Theodore Roosevelt’s most famous biographers were Edmund Morris and David McCullough, but when they needed insight into their subject’s life and career, they invariably turned to an obscure yet dependable source: John A. Gable. Widely considered the world’s leading authority on the twenty-sixth president, Gable, who died of cancer February 18, was executive director of the Theodore Roosevelt Association (TRA) in Oyster Bay, New York, for more than thirty years.

Gable was a lifelong enthusiast of all things Teddy Roosevelt. He was a teenager when he first joined the TRA, which was founded in 1919 and chartered by Congress in 1920. Later, while at Brown, Gable wrote his thesis on Roosevelt’s creation of the Bull Moose Party and his unsuccessful 1912 presidential run. Gable’s thesis became the 1978 book The Bull Moose Years: Theodore Roosevelt and the Progressive Party, which remains “the definitive word” on the subject, according to Gable’s colleague Edward Renehan, author of The Lion’s Pride: Theodore Roosevelt and His Family in Peace and War.

Gable briefly was an instructor at Brown before becoming executive director of the TRA in 1974. “When John came into the organization,” says Renehan, who has taken over the post, “it was really on a respirator. It had a hefty budget and bankroll, but it didn’t have an energized leader.” Gable quickly founded and began editing the
quarterly Theodore Roosevelt Association Journal and boosted the group’s membership to more than 2,000. “He liked to brag that it was the only organization he knew of that could boast both Karl Rove and Arthur Schlesinger Jr. as card-carrying members,” Renehan says.

Historians used Gable as a fact-checker, Renehan explains, preferring to hear his critique of their books before publication rather than after. “He had this astonishing range of information on TR at his mental fingertips.” Gable served as a consultant and on-camera commentator for the 2003 History Channel special TR: An American Lion and appeared in the 1996 PBS production TR: The Story of Theodore Roosevelt. “He wasn’t an ivory-tower sort of guy,” Renehan explains. “He was a great devotee of popular history.”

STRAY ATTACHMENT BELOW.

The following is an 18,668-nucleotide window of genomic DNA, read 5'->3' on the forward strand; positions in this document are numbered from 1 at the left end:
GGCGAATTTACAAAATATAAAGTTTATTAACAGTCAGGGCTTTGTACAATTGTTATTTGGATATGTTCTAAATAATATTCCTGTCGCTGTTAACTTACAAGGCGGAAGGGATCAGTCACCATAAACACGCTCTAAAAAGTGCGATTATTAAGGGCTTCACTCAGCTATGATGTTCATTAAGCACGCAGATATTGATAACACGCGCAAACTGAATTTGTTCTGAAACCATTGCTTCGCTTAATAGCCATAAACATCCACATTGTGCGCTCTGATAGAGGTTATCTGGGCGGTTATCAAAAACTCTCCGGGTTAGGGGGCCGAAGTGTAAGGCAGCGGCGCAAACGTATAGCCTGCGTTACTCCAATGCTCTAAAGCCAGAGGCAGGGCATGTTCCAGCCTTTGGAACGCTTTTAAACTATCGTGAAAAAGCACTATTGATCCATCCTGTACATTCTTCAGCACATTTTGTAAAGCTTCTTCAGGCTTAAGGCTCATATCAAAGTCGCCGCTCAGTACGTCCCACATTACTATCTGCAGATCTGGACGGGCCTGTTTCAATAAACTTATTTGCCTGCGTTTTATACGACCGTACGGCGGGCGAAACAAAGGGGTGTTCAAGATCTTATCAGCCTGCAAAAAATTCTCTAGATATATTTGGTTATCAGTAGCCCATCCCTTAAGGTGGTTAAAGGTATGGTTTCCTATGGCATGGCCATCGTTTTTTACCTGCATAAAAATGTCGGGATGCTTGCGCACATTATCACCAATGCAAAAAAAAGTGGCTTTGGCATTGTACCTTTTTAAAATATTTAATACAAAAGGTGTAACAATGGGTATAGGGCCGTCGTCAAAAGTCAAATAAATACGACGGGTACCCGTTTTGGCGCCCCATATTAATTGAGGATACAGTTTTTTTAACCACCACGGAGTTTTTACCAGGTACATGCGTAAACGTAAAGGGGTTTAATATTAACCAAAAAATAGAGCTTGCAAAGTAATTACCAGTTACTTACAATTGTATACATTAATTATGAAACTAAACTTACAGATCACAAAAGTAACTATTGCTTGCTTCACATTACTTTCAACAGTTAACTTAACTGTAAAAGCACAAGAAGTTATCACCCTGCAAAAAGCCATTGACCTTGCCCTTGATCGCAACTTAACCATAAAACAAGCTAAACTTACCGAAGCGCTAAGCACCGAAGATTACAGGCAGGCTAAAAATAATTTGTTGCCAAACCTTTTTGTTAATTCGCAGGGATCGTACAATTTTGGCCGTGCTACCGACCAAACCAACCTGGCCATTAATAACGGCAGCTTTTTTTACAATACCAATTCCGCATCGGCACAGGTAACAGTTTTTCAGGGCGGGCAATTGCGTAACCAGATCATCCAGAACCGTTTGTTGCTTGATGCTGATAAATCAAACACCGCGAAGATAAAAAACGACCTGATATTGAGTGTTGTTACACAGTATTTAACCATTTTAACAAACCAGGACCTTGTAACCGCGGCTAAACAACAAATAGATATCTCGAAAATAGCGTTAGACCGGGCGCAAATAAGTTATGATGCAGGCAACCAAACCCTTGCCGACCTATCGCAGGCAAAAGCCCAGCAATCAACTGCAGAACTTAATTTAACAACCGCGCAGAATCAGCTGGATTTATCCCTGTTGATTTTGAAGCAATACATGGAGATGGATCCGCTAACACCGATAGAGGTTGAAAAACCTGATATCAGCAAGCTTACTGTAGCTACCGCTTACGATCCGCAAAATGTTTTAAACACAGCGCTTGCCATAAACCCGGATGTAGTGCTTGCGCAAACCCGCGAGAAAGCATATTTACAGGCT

Even Roosevelt’s descendants sought out his expertise. “He would often be at a party with a gaggle of Roosevelts,” Renehan says, “instructing them on who was who and how they were related.”

Gable recently edited The Man in the Arena, a collection of Roosevelt’s speeches, letters, and essays, for a special U.S. Armed Forces edition. He was an adjunct professor of history at the New College at Hofstra University and a member of the Theodore Roosevelt Memorial Committee at the American Museum of Natural History. He was also on the vestry of Christ Episcopal Church in Oyster Bay.

Days before he died, Gable had been voted to receive the TRA’s Theodore Roosevelt Distinguished Service Medal. He is survived by his mother, Mary Jane, a brother, and a sister.





Comments (1)
07/05/07
 
I belong to a men's book club in Sonoma, CA. We are reading the book "River of Doubt" by Candice Millard. I am interested in knowing the names of several historians, probably on the west coast, who have emphasized the study of the life and times of Teddy Roosevelt. I intend to invite one of them to spend a couple of days in the wine country, and participate in our book club's discussions of this book and Teddy Roosevelt. Do you have any suggestions?
 
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